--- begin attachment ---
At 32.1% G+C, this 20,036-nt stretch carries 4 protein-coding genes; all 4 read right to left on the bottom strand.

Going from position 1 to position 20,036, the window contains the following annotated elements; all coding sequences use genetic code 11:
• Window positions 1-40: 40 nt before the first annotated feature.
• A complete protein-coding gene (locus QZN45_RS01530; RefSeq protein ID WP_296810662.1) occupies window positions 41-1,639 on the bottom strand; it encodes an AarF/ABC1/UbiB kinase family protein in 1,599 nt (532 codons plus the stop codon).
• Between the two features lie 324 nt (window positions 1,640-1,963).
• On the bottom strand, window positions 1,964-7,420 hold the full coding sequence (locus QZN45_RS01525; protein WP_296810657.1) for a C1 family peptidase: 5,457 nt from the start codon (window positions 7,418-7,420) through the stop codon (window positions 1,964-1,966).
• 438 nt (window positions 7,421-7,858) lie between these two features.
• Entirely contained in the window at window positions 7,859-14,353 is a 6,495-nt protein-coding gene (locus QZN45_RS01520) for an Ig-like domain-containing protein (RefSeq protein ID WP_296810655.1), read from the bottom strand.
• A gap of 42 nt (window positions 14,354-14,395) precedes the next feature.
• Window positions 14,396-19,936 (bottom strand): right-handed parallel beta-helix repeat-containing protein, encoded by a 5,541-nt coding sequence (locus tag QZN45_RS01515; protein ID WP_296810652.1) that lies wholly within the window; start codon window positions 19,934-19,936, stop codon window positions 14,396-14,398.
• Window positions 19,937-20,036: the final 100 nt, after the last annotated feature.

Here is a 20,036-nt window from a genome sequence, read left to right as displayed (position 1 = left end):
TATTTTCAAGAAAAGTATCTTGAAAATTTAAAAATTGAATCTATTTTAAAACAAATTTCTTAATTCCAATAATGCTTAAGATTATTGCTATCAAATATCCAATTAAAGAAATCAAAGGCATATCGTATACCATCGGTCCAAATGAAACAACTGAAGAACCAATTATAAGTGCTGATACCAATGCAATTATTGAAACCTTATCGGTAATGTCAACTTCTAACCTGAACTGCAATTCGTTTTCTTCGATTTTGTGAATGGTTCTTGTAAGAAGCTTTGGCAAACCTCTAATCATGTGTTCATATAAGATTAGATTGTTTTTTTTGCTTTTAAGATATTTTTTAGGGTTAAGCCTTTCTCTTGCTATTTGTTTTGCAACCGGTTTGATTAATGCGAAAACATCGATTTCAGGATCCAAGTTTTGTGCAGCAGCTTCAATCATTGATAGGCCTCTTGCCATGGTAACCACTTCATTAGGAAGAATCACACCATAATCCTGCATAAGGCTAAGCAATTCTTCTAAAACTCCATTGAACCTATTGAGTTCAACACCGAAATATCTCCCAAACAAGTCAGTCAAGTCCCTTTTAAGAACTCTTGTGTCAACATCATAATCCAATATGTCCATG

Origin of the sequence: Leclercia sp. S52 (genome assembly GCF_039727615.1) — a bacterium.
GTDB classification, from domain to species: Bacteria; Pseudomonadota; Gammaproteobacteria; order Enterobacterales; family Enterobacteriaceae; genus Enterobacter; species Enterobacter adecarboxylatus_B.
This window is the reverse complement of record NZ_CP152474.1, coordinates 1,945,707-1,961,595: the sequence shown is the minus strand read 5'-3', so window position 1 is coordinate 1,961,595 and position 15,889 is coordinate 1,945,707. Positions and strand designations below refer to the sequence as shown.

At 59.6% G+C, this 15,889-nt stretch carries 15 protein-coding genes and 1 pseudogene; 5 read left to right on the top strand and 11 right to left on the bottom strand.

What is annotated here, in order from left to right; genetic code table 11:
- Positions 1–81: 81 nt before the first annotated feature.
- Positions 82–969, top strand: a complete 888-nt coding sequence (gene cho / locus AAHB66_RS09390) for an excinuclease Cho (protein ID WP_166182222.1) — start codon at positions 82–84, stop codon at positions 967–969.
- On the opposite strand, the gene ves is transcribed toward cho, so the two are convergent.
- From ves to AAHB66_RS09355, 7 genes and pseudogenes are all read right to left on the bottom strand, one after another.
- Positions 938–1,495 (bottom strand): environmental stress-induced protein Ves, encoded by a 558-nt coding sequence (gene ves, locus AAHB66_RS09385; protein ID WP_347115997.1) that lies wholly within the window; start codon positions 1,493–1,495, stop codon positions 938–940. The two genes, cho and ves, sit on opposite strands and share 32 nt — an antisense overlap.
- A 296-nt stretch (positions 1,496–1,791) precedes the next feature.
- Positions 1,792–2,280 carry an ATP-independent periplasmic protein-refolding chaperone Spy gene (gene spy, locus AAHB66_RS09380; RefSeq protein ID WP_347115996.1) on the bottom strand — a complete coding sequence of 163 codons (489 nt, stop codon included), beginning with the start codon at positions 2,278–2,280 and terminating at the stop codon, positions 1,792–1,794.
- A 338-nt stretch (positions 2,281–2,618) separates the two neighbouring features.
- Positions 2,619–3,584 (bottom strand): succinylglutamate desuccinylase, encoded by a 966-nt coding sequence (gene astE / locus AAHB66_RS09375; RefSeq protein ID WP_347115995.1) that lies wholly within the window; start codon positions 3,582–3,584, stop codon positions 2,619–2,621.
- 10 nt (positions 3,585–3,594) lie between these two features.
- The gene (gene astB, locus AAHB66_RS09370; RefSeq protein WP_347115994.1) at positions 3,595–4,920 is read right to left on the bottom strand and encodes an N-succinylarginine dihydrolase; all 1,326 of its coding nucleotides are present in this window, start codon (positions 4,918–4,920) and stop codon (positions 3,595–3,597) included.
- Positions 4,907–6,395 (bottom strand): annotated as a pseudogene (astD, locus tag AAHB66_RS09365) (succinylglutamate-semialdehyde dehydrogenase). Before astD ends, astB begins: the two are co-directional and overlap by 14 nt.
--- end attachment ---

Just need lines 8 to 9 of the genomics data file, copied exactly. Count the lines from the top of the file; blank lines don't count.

• Entirely contained in the window at window positions 7,859-14,353 is a 6,495-nt protein-coding gene (locus QZN45_RS01520) for an Ig-like domain-containing protein (RefSeq protein ID WP_296810655.1), read from the bottom strand.
• A gap of 42 nt (window positions 14,354-14,395) precedes the next feature.